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São Carlos National Theatre

São Carlos National Theatre (26)

Before the 1755 earthquake destroyed it, an opera house was located on the site of what is today the National Theatre. 

Almost forty years after, an influential group of Lisbon business men identified the need to create an opera theatre in the city, and decided to finance the construction of this building located in the historic centre of Lisbon, on top of what used to be the former opera house.

The project was put in the hands of the Portuguese architect José Costa da Silva in 1792 and in just six months construction was completed. So, in 1793 the theatre was inaugurated and opened with ´The Ballerina Lover` by Domenico Cimarosa.

Maybe this first performance was Italian because of the country’s strong architectural influence on the building, which is evident in both the facade and interior. If you have been to ´La Scala` theatre in Milan you will recognise its influence on the exterior of the “Sao Carlos” theatre. While the interior design borrows from the “San Carlo” in Naples.   

The facade is neo-classic, with lovely proportions, an entrance portico and a terrace. What’s more, it is decorated with a clock and the city’s coat of arms. On closer inspection you will be able to read the Latin inscriptions that dedicate the theatre to Princess Carlota of Spain, who had arrived in Portugal in 1790 to marry the future king, Prince Joao.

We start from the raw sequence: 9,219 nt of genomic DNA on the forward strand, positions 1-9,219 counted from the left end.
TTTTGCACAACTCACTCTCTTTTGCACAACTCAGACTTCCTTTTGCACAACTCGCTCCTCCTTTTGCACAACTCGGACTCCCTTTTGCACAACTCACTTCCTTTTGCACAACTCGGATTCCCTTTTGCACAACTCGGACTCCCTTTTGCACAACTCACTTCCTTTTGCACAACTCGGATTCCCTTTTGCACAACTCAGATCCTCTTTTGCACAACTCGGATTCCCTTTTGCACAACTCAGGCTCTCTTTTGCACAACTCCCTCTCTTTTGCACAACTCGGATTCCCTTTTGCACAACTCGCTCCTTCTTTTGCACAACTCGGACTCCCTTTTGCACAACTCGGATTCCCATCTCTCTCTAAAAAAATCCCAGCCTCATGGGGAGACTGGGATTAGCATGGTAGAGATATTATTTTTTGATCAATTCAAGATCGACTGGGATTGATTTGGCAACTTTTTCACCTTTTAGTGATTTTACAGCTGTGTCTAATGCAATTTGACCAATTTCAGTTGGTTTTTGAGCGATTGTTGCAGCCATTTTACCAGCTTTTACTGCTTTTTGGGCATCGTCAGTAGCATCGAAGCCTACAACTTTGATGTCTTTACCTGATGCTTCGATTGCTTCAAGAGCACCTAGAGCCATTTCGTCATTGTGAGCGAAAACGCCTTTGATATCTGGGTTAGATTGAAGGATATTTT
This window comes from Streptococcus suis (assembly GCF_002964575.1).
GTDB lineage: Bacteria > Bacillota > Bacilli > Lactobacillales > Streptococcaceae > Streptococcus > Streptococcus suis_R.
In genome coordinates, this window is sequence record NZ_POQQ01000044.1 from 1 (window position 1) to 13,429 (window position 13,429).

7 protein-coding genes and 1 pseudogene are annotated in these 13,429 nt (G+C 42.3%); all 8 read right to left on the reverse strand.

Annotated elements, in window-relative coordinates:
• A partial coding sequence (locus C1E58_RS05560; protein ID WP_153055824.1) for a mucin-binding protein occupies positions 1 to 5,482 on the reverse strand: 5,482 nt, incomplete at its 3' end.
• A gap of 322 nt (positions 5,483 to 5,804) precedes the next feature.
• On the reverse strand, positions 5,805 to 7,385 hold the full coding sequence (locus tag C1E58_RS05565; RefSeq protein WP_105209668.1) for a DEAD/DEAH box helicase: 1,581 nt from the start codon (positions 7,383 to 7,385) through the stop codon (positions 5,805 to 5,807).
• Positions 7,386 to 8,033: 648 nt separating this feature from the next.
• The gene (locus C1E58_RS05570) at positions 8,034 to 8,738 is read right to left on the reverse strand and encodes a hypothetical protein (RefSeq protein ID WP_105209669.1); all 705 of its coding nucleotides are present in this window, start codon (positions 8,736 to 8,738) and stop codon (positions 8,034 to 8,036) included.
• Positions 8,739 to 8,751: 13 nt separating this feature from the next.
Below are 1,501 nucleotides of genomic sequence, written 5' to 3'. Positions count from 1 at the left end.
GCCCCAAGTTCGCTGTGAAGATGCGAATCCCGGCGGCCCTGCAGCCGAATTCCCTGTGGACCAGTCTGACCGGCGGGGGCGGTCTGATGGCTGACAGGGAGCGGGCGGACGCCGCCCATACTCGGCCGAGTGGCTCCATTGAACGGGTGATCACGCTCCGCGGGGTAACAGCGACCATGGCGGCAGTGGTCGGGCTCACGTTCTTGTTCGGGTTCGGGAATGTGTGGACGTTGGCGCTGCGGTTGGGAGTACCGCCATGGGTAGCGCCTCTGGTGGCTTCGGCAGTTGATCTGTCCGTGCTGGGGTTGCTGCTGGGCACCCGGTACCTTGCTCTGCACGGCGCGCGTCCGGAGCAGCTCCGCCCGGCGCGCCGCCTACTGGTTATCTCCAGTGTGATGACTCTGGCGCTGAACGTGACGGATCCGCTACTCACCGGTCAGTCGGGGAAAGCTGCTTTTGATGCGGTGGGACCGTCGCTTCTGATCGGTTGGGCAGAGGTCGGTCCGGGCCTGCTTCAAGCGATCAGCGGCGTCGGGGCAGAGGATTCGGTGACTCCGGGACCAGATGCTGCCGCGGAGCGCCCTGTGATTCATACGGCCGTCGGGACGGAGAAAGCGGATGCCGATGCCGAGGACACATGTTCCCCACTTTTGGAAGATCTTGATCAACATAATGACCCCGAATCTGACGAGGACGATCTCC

Inside you will find a charming, rococo design. The main hall, like ´La Scala’s` in Milan, is of an elliptic plan. It has five levels of boxes and galleries and can hold up to twelve hundred spectators. The royal box was richly decorated by the Italian artist Giovanni Appiani.

If visiting Lisbon between September and June, you can have a look at the opera programme on offer, bringing to the stage some of the most famous international singers. Also available during the rest of the year is a wide and interesting programme of theatre, dance and classical concerts. 

Until very recently, the square in which the theatre is located was taken up by a car park, which made it difficult to appreciate the building’s exterior and spoilt the charm of its night performances. However, there has recently been a remodelling of the area and you can now sit and have a coffee in the theatre’s restaurant outside.

What’s more, if you are lucky you might see an enormous screen set up on the theatre’s facade and be able to enjoy one of the occasional live transmissions of a performance taking place inside. Make the most of it if you can!

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